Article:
“What on other days have been a serve and a ball that I can have in offensive position, today have been in defensive position. That’s not nerves. That’s things that happened quicker than what happened the previous days,” he said.
While there is obviousness in what Nadal said – Djokovic was indeed playing at a considerably higher speed – it is also possible that this day was just one of those ‘other times’ that Moya talked about. Playing out of your comfort zone is tough, especially if you are pitted against an opponent as zoned-in as Djokovic. And when you lose ground at the very outset by employing tools you are not accustomed to, your first natural reaction is to abandon those tools and revert to your old self.
Whether his apparent mental block against Djokovic was a factor in his tentativeness, and whether this lopsided defeat will erode his self-confidence even further in their future meetings, are questions that Nadal can answer only after he has fully processed the result. For now, all he could do was applaud Djokovic’s efforts, and admit that there was no shame in losing to such a flawless opponent – and that’s exactly what he did.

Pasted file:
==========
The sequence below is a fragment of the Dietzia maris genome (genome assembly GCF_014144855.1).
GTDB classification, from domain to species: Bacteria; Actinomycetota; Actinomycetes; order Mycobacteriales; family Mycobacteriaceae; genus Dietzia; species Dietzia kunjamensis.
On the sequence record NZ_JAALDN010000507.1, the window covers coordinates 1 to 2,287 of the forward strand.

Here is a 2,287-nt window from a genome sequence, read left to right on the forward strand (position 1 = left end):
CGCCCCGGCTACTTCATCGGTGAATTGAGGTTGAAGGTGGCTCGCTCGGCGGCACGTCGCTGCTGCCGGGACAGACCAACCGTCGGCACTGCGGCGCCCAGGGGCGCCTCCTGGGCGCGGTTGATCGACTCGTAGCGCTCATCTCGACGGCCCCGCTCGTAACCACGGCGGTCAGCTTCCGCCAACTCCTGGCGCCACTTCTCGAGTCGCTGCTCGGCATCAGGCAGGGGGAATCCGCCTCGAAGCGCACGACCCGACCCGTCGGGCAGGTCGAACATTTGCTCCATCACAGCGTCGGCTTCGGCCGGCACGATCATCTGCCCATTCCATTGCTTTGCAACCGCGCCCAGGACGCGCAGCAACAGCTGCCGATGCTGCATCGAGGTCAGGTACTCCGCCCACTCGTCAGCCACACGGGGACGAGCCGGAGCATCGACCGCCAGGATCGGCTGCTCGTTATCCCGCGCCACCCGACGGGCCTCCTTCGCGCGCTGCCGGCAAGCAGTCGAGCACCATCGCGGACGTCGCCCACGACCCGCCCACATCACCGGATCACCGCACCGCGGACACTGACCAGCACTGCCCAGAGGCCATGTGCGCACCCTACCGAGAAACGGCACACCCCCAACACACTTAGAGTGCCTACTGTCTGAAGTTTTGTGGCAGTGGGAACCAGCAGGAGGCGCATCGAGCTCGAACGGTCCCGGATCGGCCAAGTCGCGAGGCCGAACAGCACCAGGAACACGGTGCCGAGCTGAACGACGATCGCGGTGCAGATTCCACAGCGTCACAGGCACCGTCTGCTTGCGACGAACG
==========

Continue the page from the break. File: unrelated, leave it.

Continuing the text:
“He was better than me tonight,” Nadal said. “That’s the sport. We can talk a lot, but when the player did almost everything better than you, you can’t complain much. The only thing that you can say is congrats to the opponent, well done.”
Long story short: Nadal played aggressively for six rounds and retreated into his shell in the final, but the extenuating circumstances (namely, Djokovic playing in superhuman mode) suggest that the slip-up at the last hurdle was a one-off. All things considered, it is an encouraging sign that Nadal could storm through the draw with so little trouble despite not having his best defence at his command.
With more time and more match practice, that defence will likely get back to its best. And then who knows, maybe the new offensive game will also stay with him all the way through? The man himself believes it is just a matter of time.